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Cerebellum. 2013 Apr;12(2):165-70. doi: 10.1007/s12311-012-0410-6.

Predictors of first-week mortality in patients with acute spontaneous cerebellar hemorrhage.

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  • 1Department of Physical Medicine and Rehabilitation, Tri-Service General Hospital, School of Medicine, National Defense Medical Center, No. 325, Sec. 2, Cheng-Kung Road, Neihu District, Taipei, Taiwan.

Abstract

Cerebellar hemorrhage (CH) is considered a predictive factor for poor outcome after intracranial hemorrhage because of the high risk of brainstem compression. Hence, predictors of early mortality in patients with spontaneous CH are clinically valuable. However, the predictors of death within 7 days of CH onset have not yet been studied. In this study, 70 patients with acute spontaneous CH were retrospectively analyzed. The patients were divided into the first-week mortality group (n = 15, died within 7 days) and survival group (n = 55, survived at discharge). The association between first-week mortality and clinical characteristics was investigated using a multivariate logistic regression. The initial Glasgow coma scale (GCS) values (5.0 ± 2.8) in the first-week mortality group were significantly lower than those in the survival group (12.8 ± 3.3) (p < 0.001). Brainstem compression was indicative of first-week mortality (p < 0.001). GCS scores ≤8 (odds ratio, OR = 32.344, p = 0.003) and brainstem compression (OR = 14.417, p = 0.009) were strong predictors of first-week mortality in patients with CH. This is the first study showing that GCS scores ≤8 on arrival and brainstem compression are strong predictive factors for first-week mortality in patients with CH. These patients were about 32 and 14.5 times, respectively, more likely to die within 7 days.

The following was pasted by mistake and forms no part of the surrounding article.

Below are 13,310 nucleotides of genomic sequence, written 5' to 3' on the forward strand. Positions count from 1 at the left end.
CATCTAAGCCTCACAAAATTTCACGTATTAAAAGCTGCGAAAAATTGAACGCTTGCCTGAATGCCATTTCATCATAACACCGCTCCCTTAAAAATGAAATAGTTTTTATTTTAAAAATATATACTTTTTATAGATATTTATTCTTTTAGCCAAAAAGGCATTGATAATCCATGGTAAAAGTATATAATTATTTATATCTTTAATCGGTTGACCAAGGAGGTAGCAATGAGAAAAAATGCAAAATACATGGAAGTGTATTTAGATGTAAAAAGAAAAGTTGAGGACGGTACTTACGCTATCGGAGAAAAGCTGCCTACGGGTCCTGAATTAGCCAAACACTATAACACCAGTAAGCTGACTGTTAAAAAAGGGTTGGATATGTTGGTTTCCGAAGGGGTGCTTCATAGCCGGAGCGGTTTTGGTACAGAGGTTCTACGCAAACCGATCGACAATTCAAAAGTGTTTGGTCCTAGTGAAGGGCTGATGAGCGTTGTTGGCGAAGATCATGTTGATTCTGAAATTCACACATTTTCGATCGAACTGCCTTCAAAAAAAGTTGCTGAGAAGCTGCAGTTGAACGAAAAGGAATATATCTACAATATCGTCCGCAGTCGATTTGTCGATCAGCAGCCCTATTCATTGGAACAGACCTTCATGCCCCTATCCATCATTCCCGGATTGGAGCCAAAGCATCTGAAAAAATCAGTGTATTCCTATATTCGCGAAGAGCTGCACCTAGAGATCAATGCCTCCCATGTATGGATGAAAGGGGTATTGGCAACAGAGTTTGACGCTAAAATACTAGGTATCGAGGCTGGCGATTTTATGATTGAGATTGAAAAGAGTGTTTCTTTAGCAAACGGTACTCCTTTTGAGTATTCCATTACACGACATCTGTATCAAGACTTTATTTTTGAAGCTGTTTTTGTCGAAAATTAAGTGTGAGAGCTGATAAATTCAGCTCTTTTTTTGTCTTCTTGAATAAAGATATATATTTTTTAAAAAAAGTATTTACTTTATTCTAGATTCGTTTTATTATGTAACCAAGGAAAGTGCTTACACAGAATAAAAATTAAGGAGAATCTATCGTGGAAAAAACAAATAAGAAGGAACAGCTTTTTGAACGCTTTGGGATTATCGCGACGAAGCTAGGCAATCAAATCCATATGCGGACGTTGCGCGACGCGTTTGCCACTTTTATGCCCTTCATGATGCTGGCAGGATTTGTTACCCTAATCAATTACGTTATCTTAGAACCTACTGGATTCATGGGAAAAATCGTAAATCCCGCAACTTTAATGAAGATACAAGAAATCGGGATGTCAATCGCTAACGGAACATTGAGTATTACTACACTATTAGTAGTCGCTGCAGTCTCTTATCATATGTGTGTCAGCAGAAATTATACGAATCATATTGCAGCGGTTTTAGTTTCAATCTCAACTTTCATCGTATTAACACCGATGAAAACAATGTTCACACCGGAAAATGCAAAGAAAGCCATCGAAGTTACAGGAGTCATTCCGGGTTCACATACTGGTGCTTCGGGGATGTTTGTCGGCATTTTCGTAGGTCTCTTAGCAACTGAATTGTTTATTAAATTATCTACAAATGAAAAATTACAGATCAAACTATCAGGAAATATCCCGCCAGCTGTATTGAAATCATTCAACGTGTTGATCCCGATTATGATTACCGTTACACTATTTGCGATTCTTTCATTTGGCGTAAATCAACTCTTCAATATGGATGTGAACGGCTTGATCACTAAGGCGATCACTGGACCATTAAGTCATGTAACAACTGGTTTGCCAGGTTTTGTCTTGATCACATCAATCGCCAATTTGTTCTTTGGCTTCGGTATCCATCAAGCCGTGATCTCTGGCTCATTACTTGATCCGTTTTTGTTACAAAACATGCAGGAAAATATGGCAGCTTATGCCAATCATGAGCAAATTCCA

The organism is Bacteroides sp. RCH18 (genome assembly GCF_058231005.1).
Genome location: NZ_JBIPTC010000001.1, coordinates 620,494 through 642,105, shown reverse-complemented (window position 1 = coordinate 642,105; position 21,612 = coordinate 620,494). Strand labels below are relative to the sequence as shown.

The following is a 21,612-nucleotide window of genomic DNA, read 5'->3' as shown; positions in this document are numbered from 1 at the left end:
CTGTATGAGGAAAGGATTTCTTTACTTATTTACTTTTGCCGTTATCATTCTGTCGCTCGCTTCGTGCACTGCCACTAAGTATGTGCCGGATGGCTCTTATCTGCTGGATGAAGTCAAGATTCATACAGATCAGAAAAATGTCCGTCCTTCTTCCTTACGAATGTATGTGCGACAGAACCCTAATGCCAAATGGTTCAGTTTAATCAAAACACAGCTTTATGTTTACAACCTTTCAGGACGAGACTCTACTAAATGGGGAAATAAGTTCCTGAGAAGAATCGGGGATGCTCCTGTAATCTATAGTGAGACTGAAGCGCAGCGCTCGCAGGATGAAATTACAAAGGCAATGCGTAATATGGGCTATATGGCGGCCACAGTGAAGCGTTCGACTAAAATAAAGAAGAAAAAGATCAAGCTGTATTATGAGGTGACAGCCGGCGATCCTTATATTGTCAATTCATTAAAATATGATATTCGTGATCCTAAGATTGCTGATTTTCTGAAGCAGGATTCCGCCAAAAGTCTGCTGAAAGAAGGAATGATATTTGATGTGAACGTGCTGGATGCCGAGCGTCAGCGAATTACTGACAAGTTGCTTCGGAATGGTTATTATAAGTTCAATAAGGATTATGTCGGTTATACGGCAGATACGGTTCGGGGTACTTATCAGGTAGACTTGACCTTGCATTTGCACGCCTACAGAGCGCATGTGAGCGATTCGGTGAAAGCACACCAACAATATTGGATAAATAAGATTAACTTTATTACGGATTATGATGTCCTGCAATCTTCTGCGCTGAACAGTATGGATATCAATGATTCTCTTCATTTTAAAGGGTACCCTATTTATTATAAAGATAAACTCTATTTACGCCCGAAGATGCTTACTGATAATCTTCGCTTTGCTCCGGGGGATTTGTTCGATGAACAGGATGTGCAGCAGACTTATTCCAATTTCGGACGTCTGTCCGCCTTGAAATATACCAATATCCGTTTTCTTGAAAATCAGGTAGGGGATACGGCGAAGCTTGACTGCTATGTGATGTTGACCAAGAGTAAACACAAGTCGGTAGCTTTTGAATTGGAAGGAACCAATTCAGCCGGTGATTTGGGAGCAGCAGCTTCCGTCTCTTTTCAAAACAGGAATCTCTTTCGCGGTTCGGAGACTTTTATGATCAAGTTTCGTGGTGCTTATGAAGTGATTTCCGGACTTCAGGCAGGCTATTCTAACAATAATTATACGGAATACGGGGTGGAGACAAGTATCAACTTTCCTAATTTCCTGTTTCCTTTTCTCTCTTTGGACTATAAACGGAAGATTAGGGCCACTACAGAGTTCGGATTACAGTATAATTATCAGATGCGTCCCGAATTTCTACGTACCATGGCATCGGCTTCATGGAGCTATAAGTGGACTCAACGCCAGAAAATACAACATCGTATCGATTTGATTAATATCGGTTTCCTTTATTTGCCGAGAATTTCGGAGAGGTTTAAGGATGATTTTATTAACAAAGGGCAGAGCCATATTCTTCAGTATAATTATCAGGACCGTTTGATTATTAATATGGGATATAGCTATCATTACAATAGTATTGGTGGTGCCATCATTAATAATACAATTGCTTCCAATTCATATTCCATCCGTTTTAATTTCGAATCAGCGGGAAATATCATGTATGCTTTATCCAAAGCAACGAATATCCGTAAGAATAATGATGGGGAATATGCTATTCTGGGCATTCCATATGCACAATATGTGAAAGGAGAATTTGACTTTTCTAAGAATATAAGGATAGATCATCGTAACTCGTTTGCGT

PMID:
22907124
[PubMed - indexed for MEDLINE]
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